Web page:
The National Party generally supports the emissions reductions budgets proposed by the Climate Change Commission.
“We support, in general, that pathway with the budgets,” National’s Climate Change Spokesperson Stuart Smith said.
“The specifics of the budgets - it’s too early to say. I think to lower emissions by 8% in four years is a really tough ask. We’ll have to see.”
ACT on the other hand, opposes the budgets.
“If the Government wants to do what’s right by New Zealanders, it will shred this report and put it in a compost bin,” ACT leader David Seymour said.
“We should set a cap to reduce emissions in line with our [trading] partners, and let New Zealanders choose how they live, travel, and work within that cap.
“ACT was the only party to vote against the Zero Carbon Act and we got it right.”
The Maori Party said it would provide its position on the budgets once it fully reviews the Commission's report.
The Commission said in its final report, publicly released on Wednesday, achieving cross-party support on emissions budgets “must be the highest priority”.
However, it recognised different political parties may have different views on how to achieve these reductions, so getting consensus on an emissions reduction plan may be more challenging.
Climate Change Minister James Shaw agreed. He confirmed he would seek consensus from other parties when the Government comes to creating its emissions budgets.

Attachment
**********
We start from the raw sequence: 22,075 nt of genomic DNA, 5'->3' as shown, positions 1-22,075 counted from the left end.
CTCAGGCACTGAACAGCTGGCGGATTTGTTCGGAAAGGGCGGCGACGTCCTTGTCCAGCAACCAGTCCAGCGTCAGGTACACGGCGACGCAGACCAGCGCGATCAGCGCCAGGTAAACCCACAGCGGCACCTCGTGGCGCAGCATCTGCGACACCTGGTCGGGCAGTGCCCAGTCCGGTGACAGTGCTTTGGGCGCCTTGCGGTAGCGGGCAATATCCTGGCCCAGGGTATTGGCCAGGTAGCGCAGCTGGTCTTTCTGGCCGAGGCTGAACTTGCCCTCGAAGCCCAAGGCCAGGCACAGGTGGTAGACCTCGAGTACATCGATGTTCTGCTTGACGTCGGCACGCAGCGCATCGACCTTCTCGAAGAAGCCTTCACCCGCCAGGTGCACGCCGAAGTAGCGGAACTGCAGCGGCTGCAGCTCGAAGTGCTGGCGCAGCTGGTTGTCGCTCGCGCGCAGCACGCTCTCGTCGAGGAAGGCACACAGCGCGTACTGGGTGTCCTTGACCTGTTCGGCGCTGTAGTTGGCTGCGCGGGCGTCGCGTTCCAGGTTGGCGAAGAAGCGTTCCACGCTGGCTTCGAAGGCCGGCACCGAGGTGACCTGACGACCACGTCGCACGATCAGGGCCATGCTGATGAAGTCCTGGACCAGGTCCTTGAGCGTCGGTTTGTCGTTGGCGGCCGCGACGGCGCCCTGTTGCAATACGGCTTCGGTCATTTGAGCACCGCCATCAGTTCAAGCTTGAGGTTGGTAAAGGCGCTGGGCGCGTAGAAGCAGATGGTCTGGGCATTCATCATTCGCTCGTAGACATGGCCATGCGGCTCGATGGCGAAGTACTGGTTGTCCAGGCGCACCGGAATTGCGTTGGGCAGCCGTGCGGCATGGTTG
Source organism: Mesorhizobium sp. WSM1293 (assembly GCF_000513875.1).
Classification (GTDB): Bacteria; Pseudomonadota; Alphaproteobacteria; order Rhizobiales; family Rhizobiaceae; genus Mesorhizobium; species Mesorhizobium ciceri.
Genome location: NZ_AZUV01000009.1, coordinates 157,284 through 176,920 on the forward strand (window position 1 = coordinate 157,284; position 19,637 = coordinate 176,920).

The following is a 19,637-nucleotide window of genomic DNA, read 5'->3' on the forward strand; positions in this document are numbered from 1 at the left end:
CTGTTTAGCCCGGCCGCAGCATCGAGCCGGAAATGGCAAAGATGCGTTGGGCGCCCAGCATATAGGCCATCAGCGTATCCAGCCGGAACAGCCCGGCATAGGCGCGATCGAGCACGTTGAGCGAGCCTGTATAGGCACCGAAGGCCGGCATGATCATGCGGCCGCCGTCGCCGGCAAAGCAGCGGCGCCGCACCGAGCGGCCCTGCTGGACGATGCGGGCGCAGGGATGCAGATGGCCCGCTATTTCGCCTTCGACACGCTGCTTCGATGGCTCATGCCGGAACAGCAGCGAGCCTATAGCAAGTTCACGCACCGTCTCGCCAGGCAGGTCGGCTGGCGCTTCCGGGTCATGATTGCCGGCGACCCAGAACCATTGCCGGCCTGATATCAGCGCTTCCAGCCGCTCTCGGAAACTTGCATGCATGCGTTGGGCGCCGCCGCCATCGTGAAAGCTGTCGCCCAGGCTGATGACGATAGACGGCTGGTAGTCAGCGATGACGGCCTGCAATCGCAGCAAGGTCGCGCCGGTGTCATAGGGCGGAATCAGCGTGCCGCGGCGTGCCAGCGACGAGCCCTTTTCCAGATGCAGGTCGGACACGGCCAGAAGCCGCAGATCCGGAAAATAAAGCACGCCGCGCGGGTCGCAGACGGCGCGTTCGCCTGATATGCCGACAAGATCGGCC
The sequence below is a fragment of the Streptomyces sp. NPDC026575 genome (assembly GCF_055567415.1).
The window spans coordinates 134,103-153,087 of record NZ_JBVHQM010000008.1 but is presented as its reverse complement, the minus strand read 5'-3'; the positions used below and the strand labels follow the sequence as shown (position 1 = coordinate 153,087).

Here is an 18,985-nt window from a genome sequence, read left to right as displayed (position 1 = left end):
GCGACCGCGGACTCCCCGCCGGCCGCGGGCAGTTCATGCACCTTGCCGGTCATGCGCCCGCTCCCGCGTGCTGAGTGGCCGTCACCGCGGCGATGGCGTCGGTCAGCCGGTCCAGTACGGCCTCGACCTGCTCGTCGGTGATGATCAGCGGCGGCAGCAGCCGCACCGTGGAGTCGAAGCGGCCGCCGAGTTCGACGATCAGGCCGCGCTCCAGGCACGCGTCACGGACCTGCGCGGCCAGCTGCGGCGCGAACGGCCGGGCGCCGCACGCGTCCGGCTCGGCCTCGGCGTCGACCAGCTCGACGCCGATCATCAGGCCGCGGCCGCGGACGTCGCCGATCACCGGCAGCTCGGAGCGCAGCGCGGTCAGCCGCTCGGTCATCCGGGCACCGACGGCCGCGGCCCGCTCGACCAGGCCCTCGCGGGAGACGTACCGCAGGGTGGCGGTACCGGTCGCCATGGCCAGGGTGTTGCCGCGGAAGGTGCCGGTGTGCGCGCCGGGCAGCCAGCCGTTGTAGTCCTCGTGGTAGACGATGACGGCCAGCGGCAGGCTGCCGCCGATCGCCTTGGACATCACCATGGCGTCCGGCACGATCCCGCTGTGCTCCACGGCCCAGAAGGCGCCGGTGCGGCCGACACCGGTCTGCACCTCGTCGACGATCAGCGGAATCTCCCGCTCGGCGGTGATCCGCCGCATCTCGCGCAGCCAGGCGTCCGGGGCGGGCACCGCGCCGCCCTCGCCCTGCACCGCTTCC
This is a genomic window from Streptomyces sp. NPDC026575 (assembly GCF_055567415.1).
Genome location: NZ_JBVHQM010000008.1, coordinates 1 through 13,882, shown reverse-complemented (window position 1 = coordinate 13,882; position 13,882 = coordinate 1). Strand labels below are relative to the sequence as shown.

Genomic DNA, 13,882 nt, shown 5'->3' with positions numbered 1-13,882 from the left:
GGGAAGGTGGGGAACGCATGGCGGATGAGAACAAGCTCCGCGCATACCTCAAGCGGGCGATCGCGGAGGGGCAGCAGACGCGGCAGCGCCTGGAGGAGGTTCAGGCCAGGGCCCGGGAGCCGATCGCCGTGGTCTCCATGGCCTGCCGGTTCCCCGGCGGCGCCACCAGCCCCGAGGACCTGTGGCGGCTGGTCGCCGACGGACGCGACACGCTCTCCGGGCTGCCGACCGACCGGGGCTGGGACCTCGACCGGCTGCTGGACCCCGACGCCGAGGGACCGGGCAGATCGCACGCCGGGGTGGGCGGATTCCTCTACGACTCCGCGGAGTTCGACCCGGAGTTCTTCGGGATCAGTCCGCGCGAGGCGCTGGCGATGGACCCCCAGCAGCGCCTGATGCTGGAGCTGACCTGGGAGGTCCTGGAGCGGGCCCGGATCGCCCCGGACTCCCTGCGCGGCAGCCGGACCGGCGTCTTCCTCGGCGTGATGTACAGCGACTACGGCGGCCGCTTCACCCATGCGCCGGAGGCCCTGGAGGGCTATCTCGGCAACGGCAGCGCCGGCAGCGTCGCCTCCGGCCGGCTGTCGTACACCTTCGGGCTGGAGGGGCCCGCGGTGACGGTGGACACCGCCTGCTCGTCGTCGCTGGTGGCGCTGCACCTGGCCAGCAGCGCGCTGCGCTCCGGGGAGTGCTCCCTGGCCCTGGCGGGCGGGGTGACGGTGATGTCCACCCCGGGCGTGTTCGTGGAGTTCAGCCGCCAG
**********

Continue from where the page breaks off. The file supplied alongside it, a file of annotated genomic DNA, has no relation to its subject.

Legally, the Government has until December 31 to consider the Commission’s advice, set its budgets and finalise the country’s first emissions reduction plan, detailing the policies it will use to achieve the budgets.
Shaw noted the Commission, industries, investors and communities around the country have said cross-party consensus would provide certainty around the transition.
“So we’ll offer every opportunity for the Opposition to come on board,” Shaw said.
Like the Commission, Shaw recognised different parties might have different views on how to achieve the budgets.
Indeed, Smith had a dig at the Government for emissions increasing and coal imports rising under its leadership and policies.
“National continues to believe the Emissions Trading Scheme should remain the primary tool to achieve our emissions targets,” Smith said.
Shaw didn’t say what would happen if the Government and Opposition couldn’t agree on budgets.
The Commission said, “In the absence of consensus, transparency remains critical. Debating the budgets in Parliament would enhance transparency by making sure that cross-party deliberations are captured on the parliamentary record.”
Here is a video of Shaw delivering his Ministerial Statement on the Commission's report:
Here is Smith's reponse: